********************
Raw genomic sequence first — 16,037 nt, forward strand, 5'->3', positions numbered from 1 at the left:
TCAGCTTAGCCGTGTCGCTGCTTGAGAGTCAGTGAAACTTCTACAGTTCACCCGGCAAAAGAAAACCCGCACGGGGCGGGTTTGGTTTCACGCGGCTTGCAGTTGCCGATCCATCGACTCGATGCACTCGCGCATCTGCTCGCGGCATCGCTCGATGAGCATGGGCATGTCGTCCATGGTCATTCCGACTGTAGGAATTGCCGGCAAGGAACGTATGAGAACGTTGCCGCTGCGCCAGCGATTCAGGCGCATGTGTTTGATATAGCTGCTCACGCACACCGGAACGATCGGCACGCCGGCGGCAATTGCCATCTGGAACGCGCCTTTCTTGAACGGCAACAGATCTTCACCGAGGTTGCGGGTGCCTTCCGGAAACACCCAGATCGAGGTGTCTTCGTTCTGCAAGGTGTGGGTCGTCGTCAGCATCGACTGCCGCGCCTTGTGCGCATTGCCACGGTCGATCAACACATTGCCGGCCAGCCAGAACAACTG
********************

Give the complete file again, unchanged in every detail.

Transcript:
Raw genomic sequence first — 16,037 nt, forward strand, 5'->3', positions numbered from 1 at the left:
TCAGCTTAGCCGTGTCGCTGCTTGAGAGTCAGTGAAACTTCTACAGTTCACCCGGCAAAAGAAAACCCGCACGGGGCGGGTTTGGTTTCACGCGGCTTGCAGTTGCCGATCCATCGACTCGATGCACTCGCGCATCTGCTCGCGGCATCGCTCGATGAGCATGGGCATGTCGTCCATGGTCATTCCGACTGTAGGAATTGCCGGCAAGGAACGTATGAGAACGTTGCCGCTGCGCCAGCGATTCAGGCGCATGTGTTTGATATAGCTGCTCACGCACACCGGAACGATCGGCACGCCGGCGGCAATTGCCATCTGGAACGCGCCTTTCTTGAACGGCAACAGATCTTCACCGAGGTTGCGGGTGCCTTCCGGAAACACCCAGATCGAGGTGTCTTCGTTCTGCAAGGTGTGGGTCGTCGTCAGCATCGACTGCCGCGCCTTGTGCGCATTGCCACGGTCGATCAACACATTGCCGGCCAGCCAGAACAACTG